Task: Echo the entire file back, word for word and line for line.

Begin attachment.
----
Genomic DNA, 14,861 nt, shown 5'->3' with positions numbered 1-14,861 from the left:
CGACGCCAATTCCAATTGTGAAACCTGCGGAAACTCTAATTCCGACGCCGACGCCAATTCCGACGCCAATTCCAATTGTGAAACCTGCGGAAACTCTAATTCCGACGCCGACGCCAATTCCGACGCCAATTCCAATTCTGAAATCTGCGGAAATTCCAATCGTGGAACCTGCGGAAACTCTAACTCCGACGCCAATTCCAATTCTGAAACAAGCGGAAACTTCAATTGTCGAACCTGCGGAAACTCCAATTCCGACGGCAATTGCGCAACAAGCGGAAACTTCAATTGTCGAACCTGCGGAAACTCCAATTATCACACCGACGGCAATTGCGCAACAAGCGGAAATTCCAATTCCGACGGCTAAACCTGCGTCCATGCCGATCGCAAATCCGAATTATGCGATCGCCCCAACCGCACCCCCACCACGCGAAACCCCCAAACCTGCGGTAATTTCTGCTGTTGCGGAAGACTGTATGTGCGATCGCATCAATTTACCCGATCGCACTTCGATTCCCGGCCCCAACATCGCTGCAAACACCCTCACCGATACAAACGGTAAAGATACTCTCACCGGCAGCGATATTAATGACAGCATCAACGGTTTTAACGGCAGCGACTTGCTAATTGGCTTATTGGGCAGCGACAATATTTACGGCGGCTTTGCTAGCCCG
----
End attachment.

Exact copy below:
Genomic DNA, 14,861 nt, shown 5'->3' with positions numbered 1-14,861 from the left:
CGACGCCAATTCCAATTGTGAAACCTGCGGAAACTCTAATTCCGACGCCGACGCCAATTCCGACGCCAATTCCAATTGTGAAACCTGCGGAAACTCTAATTCCGACGCCGACGCCAATTCCGACGCCAATTCCAATTCTGAAATCTGCGGAAATTCCAATCGTGGAACCTGCGGAAACTCTAACTCCGACGCCAATTCCAATTCTGAAACAAGCGGAAACTTCAATTGTCGAACCTGCGGAAACTCCAATTCCGACGGCAATTGCGCAACAAGCGGAAACTTCAATTGTCGAACCTGCGGAAACTCCAATTATCACACCGACGGCAATTGCGCAACAAGCGGAAATTCCAATTCCGACGGCTAAACCTGCGTCCATGCCGATCGCAAATCCGAATTATGCGATCGCCCCAACCGCACCCCCACCACGCGAAACCCCCAAACCTGCGGTAATTTCTGCTGTTGCGGAAGACTGTATGTGCGATCGCATCAATTTACCCGATCGCACTTCGATTCCCGGCCCCAACATCGCTGCAAACACCCTCACCGATACAAACGGTAAAGATACTCTCACCGGCAGCGATATTAATGACAGCATCAACGGTTTTAACGGCAGCGACTTGCTAATTGGCTTATTGGGCAGCGACAATATTTACGGCGGCTTTGCTAGCCCG